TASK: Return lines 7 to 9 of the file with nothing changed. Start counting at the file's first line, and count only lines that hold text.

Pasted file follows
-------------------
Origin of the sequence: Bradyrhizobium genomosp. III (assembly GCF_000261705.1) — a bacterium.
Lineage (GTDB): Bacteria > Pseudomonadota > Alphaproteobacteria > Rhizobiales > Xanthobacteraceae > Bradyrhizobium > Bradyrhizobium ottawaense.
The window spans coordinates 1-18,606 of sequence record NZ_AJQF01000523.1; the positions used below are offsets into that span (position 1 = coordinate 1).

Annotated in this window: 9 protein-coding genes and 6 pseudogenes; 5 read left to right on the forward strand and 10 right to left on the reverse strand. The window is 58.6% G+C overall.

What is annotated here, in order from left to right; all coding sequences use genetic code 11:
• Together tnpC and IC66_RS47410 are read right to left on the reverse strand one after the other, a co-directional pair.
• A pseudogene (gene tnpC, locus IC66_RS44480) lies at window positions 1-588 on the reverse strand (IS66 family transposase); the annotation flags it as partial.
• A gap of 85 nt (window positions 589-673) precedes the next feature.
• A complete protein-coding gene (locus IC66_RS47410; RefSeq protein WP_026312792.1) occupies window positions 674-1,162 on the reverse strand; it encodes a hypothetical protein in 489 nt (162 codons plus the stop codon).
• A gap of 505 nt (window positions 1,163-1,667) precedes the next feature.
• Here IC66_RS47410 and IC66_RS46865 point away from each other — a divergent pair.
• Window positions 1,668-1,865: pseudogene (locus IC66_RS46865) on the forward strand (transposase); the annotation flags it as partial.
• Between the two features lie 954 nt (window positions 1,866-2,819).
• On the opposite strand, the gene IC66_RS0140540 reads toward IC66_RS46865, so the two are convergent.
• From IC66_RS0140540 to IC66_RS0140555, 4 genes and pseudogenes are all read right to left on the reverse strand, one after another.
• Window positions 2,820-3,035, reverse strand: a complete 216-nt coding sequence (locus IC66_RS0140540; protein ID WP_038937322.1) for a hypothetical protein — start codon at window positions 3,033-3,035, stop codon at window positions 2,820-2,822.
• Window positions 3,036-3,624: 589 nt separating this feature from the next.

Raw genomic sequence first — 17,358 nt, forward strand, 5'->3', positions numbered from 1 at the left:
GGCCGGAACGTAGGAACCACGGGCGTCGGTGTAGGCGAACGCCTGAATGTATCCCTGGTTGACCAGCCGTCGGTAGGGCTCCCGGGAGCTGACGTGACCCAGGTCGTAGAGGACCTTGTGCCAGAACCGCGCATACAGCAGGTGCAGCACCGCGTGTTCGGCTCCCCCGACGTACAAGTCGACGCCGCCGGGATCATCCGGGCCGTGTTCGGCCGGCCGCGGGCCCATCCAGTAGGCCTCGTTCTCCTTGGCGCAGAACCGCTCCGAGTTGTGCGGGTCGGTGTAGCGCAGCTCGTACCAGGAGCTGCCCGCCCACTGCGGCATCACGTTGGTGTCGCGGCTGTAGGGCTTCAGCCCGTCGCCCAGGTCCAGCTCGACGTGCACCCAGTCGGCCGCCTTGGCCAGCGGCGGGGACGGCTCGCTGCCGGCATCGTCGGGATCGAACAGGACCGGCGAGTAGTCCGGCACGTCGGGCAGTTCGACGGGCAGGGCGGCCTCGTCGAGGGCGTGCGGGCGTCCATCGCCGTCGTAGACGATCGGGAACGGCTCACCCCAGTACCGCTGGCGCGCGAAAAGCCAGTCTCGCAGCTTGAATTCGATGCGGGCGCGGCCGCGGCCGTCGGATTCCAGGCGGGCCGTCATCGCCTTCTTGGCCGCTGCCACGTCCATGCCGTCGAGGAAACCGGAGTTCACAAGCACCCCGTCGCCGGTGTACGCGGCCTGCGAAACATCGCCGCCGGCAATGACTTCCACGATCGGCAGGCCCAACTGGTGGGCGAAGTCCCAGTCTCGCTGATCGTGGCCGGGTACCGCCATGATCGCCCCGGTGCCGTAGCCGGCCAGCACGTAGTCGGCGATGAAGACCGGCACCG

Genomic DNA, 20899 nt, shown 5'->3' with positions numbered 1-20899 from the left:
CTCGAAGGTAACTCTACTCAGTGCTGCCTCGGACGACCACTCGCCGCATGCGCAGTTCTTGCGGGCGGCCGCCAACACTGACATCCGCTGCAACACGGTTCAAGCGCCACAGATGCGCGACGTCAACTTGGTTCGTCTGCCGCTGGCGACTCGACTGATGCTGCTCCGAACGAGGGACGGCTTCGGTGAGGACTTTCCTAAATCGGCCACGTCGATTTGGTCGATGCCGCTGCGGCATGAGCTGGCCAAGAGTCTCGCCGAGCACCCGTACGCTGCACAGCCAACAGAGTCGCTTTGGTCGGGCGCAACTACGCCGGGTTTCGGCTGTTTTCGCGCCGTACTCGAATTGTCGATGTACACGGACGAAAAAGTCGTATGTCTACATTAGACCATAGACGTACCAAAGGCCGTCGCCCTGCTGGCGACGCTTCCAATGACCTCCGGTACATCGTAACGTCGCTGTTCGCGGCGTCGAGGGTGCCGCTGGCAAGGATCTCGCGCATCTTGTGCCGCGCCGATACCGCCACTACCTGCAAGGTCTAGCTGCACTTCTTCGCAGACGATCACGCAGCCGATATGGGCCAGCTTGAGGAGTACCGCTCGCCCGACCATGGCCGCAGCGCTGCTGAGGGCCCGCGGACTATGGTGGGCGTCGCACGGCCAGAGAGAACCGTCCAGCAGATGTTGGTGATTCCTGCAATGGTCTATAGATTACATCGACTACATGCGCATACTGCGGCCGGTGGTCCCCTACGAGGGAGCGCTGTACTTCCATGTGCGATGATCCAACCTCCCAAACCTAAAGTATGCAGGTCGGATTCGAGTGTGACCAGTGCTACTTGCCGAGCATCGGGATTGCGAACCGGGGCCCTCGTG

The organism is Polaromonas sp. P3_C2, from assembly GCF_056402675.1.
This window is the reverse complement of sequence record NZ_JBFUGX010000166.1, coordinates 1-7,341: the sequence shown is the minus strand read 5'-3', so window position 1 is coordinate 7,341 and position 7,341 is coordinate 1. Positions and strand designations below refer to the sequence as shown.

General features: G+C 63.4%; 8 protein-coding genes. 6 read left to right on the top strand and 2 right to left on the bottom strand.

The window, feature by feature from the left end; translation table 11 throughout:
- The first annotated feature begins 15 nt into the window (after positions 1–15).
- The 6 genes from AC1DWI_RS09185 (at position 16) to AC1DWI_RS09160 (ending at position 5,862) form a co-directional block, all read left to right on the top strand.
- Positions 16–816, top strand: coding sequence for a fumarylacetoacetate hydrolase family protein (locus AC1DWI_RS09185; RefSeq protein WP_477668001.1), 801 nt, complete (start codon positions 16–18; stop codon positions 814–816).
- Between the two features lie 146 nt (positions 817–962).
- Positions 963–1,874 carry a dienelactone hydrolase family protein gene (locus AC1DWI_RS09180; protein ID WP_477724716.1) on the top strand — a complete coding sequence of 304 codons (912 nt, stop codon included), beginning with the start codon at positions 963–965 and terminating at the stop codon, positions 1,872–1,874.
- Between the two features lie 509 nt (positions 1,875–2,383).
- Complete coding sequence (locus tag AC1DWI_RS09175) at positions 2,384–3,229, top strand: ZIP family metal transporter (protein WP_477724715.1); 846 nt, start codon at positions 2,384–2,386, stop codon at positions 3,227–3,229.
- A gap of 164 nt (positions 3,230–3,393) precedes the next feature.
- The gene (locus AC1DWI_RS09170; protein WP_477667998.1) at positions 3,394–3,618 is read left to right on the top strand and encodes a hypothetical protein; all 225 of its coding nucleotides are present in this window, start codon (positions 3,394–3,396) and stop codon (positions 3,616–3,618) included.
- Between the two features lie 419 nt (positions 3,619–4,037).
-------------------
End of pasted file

• A pseudogene (gene tnpC, locus IC66_RS44480) lies at window positions 1-588 on the reverse strand (IS66 family transposase); the annotation flags it as partial.
• A gap of 85 nt (window positions 589-673) precedes the next feature.
• A complete protein-coding gene (locus IC66_RS47410; RefSeq protein WP_026312792.1) occupies window positions 674-1,162 on the reverse strand; it encodes a hypothetical protein in 489 nt (162 codons plus the stop codon).